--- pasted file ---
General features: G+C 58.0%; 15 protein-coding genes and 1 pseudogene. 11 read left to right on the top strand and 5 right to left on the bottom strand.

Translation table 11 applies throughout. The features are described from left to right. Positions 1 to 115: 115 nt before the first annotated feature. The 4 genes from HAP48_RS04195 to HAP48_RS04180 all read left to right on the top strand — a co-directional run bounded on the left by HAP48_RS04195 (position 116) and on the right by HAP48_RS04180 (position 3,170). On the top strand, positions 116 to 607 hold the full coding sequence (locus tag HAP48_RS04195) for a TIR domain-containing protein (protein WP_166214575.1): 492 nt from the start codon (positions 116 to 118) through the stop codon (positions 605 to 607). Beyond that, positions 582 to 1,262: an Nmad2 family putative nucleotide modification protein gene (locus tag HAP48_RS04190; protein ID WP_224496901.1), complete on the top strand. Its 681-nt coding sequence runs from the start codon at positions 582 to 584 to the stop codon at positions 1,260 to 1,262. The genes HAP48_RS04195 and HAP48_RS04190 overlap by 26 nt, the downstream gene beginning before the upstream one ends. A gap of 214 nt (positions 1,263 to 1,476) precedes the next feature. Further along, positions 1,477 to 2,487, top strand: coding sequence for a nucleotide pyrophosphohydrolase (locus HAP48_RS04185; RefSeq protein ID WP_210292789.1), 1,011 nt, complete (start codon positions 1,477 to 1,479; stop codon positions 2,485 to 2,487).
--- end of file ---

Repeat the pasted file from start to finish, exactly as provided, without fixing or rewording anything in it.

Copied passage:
General features: G+C 58.0%; 15 protein-coding genes and 1 pseudogene. 11 read left to right on the top strand and 5 right to left on the bottom strand.

Translation table 11 applies throughout. The features are described from left to right. Positions 1 to 115: 115 nt before the first annotated feature. The 4 genes from HAP48_RS04195 to HAP48_RS04180 all read left to right on the top strand — a co-directional run bounded on the left by HAP48_RS04195 (position 116) and on the right by HAP48_RS04180 (position 3,170). On the top strand, positions 116 to 607 hold the full coding sequence (locus tag HAP48_RS04195) for a TIR domain-containing protein (protein WP_166214575.1): 492 nt from the start codon (positions 116 to 118) through the stop codon (positions 605 to 607). Beyond that, positions 582 to 1,262: an Nmad2 family putative nucleotide modification protein gene (locus tag HAP48_RS04190; protein ID WP_224496901.1), complete on the top strand. Its 681-nt coding sequence runs from the start codon at positions 582 to 584 to the stop codon at positions 1,260 to 1,262. The genes HAP48_RS04195 and HAP48_RS04190 overlap by 26 nt, the downstream gene beginning before the upstream one ends. A gap of 214 nt (positions 1,263 to 1,476) precedes the next feature. Further along, positions 1,477 to 2,487, top strand: coding sequence for a nucleotide pyrophosphohydrolase (locus HAP48_RS04185; RefSeq protein ID WP_210292789.1), 1,011 nt, complete (start codon positions 1,477 to 1,479; stop codon positions 2,485 to 2,487).